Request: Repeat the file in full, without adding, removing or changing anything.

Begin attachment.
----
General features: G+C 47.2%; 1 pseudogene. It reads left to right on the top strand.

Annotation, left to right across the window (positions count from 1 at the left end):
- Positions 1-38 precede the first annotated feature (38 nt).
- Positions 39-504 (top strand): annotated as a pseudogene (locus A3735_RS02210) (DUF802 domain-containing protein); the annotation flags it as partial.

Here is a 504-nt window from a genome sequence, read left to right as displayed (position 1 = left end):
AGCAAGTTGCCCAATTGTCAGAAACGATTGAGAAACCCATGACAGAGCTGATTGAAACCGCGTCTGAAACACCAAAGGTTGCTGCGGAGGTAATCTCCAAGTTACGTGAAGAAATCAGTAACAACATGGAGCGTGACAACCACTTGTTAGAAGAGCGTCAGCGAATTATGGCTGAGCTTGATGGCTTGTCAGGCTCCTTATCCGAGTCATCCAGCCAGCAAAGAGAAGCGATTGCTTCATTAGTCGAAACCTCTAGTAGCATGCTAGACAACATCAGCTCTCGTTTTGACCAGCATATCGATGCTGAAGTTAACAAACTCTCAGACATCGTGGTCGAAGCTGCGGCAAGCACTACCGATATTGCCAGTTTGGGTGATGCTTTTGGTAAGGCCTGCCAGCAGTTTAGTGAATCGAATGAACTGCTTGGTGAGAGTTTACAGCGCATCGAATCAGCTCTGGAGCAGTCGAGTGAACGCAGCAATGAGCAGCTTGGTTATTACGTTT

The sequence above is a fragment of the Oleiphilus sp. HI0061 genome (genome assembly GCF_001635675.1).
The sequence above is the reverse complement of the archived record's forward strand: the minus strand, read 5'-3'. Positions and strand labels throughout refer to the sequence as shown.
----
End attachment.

General features: G+C 47.2%; 1 pseudogene. It reads left to right on the top strand.

Annotation, left to right across the window (positions count from 1 at the left end):
- Positions 1-38 precede the first annotated feature (38 nt).
- Positions 39-504 (top strand): annotated as a pseudogene (locus A3735_RS02210) (DUF802 domain-containing protein); the annotation flags it as partial.

Here is a 504-nt window from a genome sequence, read left to right as displayed (position 1 = left end):
AGCAAGTTGCCCAATTGTCAGAAACGATTGAGAAACCCATGACAGAGCTGATTGAAACCGCGTCTGAAACACCAAAGGTTGCTGCGGAGGTAATCTCCAAGTTACGTGAAGAAATCAGTAACAACATGGAGCGTGACAACCACTTGTTAGAAGAGCGTCAGCGAATTATGGCTGAGCTTGATGGCTTGTCAGGCTCCTTATCCGAGTCATCCAGCCAGCAAAGAGAAGCGATTGCTTCATTAGTCGAAACCTCTAGTAGCATGCTAGACAACATCAGCTCTCGTTTTGACCAGCATATCGATGCTGAAGTTAACAAACTCTCAGACATCGTGGTCGAAGCTGCGGCAAGCACTACCGATATTGCCAGTTTGGGTGATGCTTTTGGTAAGGCCTGCCAGCAGTTTAGTGAATCGAATGAACTGCTTGGTGAGAGTTTACAGCGCATCGAATCAGCTCTGGAGCAGTCGAGTGAACGCAGCAATGAGCAGCTTGGTTATTACGTTT

The sequence above is a fragment of the Oleiphilus sp. HI0061 genome (genome assembly GCF_001635675.1).
The sequence above is the reverse complement of the archived record's forward strand: the minus strand, read 5'-3'. Positions and strand labels throughout refer to the sequence as shown.